Objectives Reduced range of hyoid and laryngeal movement is thought to contribute to aspiration risk and pharyngeal residues in dysphagia. Our aim was to determine the extent to which movements of the hyoid and larynx are correlated in the superior and anterior directions in swallowing, and whether movement range is predictive of penetration-aspiration or pharyngeal residue. Design Prospective, single-blind study of penetration-aspiration and pharyngeal residue with objective frame-by-frame measures of hyoid and laryngeal excursion from videofluoroscopy. Setting Tertiary hospital and rehabilitation teaching hospital. Participants 28 participants referred for videofluoroscopy: 13 females, aged 57-77; 15 males aged 54-70. Individuals with known neurodegenerative diseases or prior surgery to the neck were excluded. Each swallowed three boluses of 40% w/v thin liquid barium suspension. Outcomes Two speech-language pathologists independently rated penetration-aspiration, vallecular and pyriform sinus residue. Cervical spine length, hyoid and laryngeal displacement were traced frame-by-frame. Predictive power was calculated. Results Cervical spine length was significantly greater in males. Hyoid displacement ranged from 34-63% of the C2-4 distance. Arytenoid displacement ranged from 18-66%, with significantly smaller anterior displacement in males. Positive hyoid-laryngeal movement correlations in both axes were the most common pattern observed. Participants with reduced displacement ranges (? first quartile) and with abnormal correlation patterns were more likely to display penetration-aspiration. Those with reduced anterior hyoid displacement and abnormal correlation patterns had a greater risk of post-swallow pharyngeal residues. Conclusions It is difficult for clinicians to make on-line appraisals of the extent to which hyoid and laryngeal movement may be contributing to functional swallowing consequences during videofluoroscopy. This study suggests that it is most important for clinicians to discern whether reduced anterior displacement of these structures is contributing to a patient's swallowing impairment. Measures of structural displacement in thin liquid swallowing should be corrected for variations in participant height. Reductions in anterior hyoid and laryngeal movement below the first quartile boundaries are statistically associated with increased risk for penetration-aspiration and post-swallow residues.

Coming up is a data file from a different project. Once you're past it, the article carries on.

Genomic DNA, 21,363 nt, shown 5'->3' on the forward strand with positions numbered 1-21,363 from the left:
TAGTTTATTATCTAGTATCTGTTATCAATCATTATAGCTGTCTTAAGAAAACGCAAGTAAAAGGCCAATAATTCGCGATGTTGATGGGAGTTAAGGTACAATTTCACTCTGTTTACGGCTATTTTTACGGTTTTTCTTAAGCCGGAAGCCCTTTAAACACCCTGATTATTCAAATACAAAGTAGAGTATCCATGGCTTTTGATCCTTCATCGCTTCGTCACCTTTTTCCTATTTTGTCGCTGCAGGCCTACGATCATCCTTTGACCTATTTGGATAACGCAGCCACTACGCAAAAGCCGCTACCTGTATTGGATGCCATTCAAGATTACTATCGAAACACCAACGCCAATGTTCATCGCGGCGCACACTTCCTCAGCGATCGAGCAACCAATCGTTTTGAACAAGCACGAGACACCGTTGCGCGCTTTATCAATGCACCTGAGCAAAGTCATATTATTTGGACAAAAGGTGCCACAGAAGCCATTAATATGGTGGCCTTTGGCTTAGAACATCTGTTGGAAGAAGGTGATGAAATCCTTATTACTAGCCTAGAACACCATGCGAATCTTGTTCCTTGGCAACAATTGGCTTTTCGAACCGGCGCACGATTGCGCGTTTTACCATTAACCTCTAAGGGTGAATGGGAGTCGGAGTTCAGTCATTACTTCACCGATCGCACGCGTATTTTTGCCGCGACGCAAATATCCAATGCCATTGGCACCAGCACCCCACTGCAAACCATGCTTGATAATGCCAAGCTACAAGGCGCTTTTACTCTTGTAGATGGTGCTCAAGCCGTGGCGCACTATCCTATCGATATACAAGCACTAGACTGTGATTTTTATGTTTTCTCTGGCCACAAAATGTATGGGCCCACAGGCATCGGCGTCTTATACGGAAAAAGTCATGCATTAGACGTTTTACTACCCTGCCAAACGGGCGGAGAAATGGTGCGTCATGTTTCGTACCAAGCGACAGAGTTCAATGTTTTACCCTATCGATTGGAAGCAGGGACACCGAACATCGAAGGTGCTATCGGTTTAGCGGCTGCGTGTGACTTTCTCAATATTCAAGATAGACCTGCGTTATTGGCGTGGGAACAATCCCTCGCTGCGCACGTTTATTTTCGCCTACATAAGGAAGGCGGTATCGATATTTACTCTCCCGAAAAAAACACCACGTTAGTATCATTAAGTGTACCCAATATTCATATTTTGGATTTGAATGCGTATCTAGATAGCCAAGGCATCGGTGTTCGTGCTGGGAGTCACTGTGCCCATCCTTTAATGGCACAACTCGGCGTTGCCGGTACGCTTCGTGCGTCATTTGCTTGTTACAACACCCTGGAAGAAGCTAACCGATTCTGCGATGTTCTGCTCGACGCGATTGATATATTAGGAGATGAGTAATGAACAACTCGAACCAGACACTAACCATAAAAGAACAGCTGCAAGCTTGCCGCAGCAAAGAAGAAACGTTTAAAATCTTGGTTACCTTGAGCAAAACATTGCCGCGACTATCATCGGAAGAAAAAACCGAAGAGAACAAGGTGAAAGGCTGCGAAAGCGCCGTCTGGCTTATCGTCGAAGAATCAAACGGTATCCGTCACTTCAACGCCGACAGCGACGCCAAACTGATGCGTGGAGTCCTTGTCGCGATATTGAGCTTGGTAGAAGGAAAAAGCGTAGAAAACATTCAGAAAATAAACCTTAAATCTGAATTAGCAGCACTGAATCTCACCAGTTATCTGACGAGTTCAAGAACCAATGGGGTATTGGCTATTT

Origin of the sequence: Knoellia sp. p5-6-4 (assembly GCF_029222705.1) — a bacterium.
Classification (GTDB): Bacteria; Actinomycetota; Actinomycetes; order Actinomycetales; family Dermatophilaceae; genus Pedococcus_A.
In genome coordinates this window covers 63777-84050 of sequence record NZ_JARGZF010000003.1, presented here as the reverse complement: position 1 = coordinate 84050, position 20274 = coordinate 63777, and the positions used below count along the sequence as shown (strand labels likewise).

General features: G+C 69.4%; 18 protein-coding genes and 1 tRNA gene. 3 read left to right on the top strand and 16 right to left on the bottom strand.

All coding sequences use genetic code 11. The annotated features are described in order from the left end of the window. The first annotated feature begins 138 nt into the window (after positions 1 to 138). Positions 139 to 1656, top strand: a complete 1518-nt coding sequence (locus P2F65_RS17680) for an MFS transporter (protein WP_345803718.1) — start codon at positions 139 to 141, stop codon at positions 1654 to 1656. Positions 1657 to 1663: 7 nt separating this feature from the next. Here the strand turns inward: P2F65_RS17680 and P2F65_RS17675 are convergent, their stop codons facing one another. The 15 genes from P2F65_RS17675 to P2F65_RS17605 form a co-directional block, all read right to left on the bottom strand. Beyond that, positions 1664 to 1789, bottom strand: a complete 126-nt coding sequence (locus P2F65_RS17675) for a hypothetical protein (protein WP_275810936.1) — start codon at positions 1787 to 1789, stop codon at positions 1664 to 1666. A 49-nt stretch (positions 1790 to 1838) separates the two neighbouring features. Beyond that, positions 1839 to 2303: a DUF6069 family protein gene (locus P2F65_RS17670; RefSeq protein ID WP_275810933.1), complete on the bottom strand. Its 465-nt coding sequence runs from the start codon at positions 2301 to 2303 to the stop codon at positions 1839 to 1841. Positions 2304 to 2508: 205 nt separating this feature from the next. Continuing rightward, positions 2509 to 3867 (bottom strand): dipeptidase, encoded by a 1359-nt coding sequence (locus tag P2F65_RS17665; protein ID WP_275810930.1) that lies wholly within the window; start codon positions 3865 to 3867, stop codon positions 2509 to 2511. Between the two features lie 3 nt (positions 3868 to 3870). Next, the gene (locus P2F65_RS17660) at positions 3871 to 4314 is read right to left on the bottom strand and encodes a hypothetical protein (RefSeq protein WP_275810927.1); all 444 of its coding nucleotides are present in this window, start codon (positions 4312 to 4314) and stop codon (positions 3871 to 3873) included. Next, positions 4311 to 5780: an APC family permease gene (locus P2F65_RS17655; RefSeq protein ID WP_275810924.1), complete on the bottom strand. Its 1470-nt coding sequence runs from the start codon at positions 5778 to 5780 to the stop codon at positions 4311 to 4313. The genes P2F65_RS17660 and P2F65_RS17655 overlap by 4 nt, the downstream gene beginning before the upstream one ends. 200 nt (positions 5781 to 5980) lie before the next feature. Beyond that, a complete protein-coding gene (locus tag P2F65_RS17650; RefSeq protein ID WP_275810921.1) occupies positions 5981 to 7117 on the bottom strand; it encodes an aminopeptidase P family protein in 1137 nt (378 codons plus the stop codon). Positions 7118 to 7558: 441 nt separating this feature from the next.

Steele, Catriona M.; Bailey, Gemma L.; Chau, Tom; Molfenter, Sonja M.; Oshalla, Mohamed; Waito, Ashley A.; Zoratto, Dana C. B. H.

2013-01-01

414

Facial nerve palsy due to birth trauma  

MedlinePLUS

... way on both sides while crying No movement (paralysis) on the affected side of the face (from the forehead to the chin in severe ... goes away on its own. Infants with permanent paralysis need special therapy.

415

Concurrent Lpin1 and Nrcam mouse mutations result in severe peripheral neuropathy with transitory hind limb paralysis  

PubMed Central

Peripheral neuropathy is a broad category of disorders with a diverse etiology, grouped together by their common pathogenic effect on the peripheral nervous system (PNS). Because of the heterogeneity observed to be responsible for these disorders, a forward genetics method of gene discovery was employed to identify additional affected pathways. In this report we describe the mutant mouse line 20884, generated by N-ethyl-N-nitrosourea (ENU) mutagenesis, which is characterized by adult-onset transitory hind limb paralysis. Linkage mapping revealed that two point mutations are responsible for the phenotype: a partial loss-of-function mutation in the gene for phosphatidate phosphatase Lpin1 and a truncation mutation in the gene that encodes the neuronal cell adhesion molecule NrCAM. To investigate how the 20884 Lpin1 and Nrcam mutations interact to produce the paralysis phenotype, the double mutant and both single mutants were analyzed by quantitative behavioral, histological, and electrophysiological means. The Lpin120884 mutant and the double mutant are characterized by similar levels of demyelination and aberrant myelin structures. Nevertheless, the double mutant exhibits more severe electrophysiological abnormalities than the Lpin120884 mutant. The Nrcam20884 mutant is characterized by normal sciatic nerve morphology and a mild electrophysiological defect. Comparison of the double mutant phenotype with the two single mutants does not point to an additive relationship between the two defects; rather, the Lpin120884 and Nrcam20884 defects appear to act synergistically to produce the 20884 phenotype. It is proposed that the absence of NrCAM in a demyelinating environment has a deleterious effect, possibly by impairing the process of remyelination.